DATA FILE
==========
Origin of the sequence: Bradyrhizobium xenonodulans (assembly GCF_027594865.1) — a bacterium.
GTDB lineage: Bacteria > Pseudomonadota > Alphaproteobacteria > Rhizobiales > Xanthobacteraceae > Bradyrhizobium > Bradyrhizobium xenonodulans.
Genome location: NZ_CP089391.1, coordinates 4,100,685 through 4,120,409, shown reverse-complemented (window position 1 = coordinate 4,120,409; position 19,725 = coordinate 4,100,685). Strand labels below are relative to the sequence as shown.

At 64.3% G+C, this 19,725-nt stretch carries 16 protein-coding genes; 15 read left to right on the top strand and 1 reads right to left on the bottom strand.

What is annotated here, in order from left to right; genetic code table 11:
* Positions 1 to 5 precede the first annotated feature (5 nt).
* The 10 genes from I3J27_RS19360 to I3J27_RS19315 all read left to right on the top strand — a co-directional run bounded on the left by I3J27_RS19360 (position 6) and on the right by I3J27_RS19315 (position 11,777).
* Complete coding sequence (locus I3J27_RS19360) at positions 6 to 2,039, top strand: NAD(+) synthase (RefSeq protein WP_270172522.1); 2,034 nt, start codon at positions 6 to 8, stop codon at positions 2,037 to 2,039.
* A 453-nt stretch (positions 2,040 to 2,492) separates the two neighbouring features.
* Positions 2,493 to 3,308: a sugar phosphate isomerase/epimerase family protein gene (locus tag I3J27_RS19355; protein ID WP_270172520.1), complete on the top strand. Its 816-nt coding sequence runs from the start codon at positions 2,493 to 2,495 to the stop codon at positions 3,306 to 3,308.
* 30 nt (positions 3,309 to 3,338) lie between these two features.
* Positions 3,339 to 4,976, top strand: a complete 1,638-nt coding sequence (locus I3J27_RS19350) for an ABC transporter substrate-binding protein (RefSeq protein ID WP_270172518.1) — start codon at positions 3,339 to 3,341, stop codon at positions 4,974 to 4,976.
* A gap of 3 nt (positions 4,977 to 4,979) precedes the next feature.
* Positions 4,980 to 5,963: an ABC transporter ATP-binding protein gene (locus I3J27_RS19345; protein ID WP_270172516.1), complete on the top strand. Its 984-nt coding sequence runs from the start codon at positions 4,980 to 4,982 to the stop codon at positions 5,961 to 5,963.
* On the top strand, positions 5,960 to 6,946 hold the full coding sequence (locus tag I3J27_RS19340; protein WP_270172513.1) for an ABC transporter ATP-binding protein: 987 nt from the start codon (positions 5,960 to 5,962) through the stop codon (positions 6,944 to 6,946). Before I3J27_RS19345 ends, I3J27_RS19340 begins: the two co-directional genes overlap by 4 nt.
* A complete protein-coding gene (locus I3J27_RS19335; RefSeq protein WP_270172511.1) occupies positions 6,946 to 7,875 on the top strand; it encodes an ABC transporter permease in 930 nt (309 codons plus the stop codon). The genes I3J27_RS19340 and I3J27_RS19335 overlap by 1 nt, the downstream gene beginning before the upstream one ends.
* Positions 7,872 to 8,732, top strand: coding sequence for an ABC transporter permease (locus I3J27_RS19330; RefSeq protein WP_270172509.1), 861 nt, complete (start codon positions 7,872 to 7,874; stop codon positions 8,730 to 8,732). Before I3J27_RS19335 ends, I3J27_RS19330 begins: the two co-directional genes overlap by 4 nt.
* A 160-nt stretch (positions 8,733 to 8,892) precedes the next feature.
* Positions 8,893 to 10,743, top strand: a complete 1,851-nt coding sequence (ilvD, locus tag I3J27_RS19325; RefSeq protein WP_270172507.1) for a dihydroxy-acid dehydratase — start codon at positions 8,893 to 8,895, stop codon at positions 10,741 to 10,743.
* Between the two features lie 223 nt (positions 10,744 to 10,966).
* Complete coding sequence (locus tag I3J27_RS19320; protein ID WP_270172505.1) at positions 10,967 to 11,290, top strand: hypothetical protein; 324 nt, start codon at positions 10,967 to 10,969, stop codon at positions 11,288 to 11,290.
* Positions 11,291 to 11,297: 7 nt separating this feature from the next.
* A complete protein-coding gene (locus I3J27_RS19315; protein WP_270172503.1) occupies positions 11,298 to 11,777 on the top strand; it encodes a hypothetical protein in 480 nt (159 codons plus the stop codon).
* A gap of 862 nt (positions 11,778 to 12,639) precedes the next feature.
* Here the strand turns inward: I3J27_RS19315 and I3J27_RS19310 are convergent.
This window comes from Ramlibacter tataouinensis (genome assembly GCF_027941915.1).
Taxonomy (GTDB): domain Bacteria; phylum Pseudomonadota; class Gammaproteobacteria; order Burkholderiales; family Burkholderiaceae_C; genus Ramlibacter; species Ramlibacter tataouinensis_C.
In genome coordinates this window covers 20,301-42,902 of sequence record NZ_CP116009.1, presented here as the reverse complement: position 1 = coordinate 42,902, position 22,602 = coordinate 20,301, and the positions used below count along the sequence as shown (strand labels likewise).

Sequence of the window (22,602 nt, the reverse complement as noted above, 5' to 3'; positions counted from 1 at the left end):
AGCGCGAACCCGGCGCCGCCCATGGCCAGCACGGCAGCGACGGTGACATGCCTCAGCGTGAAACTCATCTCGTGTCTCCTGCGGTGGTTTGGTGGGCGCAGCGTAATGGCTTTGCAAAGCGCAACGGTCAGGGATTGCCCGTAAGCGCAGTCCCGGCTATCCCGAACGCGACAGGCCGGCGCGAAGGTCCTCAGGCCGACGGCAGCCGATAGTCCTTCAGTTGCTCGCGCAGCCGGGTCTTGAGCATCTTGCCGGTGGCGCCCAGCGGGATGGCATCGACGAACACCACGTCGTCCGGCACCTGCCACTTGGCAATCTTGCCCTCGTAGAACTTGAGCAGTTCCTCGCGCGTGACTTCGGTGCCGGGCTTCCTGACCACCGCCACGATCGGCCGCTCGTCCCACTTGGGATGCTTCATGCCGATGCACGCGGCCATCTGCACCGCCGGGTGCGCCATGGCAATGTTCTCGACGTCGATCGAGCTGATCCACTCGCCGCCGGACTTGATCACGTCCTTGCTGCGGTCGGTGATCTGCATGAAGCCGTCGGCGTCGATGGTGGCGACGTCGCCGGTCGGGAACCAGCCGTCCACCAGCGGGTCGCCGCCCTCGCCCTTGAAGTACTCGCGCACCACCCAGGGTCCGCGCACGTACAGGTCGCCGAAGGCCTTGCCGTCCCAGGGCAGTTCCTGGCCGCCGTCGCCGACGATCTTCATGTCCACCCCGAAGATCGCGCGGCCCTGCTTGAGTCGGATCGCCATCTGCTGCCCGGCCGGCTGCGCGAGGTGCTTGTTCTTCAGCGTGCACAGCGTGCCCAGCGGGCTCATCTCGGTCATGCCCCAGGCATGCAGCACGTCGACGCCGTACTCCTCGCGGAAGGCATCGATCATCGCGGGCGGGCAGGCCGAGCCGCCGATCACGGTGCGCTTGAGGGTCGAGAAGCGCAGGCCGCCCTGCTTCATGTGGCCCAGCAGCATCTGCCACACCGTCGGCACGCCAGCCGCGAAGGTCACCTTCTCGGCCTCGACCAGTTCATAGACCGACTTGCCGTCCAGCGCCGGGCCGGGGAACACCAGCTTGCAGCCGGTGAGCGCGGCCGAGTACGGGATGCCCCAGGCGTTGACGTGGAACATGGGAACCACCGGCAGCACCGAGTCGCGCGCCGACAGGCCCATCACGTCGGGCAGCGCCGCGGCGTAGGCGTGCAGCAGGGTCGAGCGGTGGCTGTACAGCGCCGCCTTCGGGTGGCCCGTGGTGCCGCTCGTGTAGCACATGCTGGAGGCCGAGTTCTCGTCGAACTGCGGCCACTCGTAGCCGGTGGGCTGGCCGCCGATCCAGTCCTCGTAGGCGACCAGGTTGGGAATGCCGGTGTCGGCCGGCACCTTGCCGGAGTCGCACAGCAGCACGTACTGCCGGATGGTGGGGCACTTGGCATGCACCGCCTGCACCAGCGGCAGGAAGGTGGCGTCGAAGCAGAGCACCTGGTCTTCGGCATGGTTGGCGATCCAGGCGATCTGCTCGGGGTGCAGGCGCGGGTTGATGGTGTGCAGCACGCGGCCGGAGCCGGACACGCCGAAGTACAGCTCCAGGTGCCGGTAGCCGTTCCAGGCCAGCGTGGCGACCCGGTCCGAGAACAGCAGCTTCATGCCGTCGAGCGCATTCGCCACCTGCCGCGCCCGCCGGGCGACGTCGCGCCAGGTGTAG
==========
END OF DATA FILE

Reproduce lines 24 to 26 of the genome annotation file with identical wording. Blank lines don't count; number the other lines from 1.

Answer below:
* A gap of 862 nt (positions 11,778 to 12,639) precedes the next feature.
* Here the strand turns inward: I3J27_RS19315 and I3J27_RS19310 are convergent.
This window comes from Ramlibacter tataouinensis (genome assembly GCF_027941915.1).